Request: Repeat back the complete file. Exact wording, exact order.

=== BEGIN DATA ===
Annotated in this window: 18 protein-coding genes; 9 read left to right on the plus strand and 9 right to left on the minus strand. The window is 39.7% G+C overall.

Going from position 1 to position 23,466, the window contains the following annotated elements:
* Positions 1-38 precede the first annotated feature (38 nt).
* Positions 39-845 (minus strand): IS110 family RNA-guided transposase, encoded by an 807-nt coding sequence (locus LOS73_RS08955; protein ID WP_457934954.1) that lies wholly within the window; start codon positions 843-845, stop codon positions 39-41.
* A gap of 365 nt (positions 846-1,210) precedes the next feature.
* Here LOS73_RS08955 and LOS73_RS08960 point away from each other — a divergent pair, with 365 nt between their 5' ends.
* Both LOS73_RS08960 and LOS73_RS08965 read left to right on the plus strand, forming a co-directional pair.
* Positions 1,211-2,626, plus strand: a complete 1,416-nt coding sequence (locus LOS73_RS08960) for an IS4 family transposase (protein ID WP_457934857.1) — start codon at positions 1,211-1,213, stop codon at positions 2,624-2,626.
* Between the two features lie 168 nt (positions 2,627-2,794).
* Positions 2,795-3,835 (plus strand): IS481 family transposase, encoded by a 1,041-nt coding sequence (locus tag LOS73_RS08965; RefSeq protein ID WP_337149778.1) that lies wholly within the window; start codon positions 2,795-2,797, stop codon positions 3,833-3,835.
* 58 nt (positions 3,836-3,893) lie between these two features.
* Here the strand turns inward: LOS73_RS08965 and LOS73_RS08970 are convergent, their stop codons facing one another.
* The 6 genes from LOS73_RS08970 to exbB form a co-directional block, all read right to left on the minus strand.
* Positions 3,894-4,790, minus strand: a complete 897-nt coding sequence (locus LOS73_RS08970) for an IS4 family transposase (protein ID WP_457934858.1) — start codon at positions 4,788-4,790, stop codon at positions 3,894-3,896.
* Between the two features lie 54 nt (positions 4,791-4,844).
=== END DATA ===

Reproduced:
Annotated in this window: 18 protein-coding genes; 9 read left to right on the plus strand and 9 right to left on the minus strand. The window is 39.7% G+C overall.

Going from position 1 to position 23,466, the window contains the following annotated elements:
* Positions 1-38 precede the first annotated feature (38 nt).
* Positions 39-845 (minus strand): IS110 family RNA-guided transposase, encoded by an 807-nt coding sequence (locus LOS73_RS08955; protein ID WP_457934954.1) that lies wholly within the window; start codon positions 843-845, stop codon positions 39-41.
* A gap of 365 nt (positions 846-1,210) precedes the next feature.
* Here LOS73_RS08955 and LOS73_RS08960 point away from each other — a divergent pair, with 365 nt between their 5' ends.
* Both LOS73_RS08960 and LOS73_RS08965 read left to right on the plus strand, forming a co-directional pair.
* Positions 1,211-2,626, plus strand: a complete 1,416-nt coding sequence (locus LOS73_RS08960) for an IS4 family transposase (protein ID WP_457934857.1) — start codon at positions 1,211-1,213, stop codon at positions 2,624-2,626.
* Between the two features lie 168 nt (positions 2,627-2,794).
* Positions 2,795-3,835 (plus strand): IS481 family transposase, encoded by a 1,041-nt coding sequence (locus tag LOS73_RS08965; RefSeq protein ID WP_337149778.1) that lies wholly within the window; start codon positions 2,795-2,797, stop codon positions 3,833-3,835.
* 58 nt (positions 3,836-3,893) lie between these two features.
* Here the strand turns inward: LOS73_RS08965 and LOS73_RS08970 are convergent, their stop codons facing one another.
* The 6 genes from LOS73_RS08970 to exbB form a co-directional block, all read right to left on the minus strand.
* Positions 3,894-4,790, minus strand: a complete 897-nt coding sequence (locus LOS73_RS08970) for an IS4 family transposase (protein ID WP_457934858.1) — start codon at positions 4,788-4,790, stop codon at positions 3,894-3,896.
* Between the two features lie 54 nt (positions 4,791-4,844).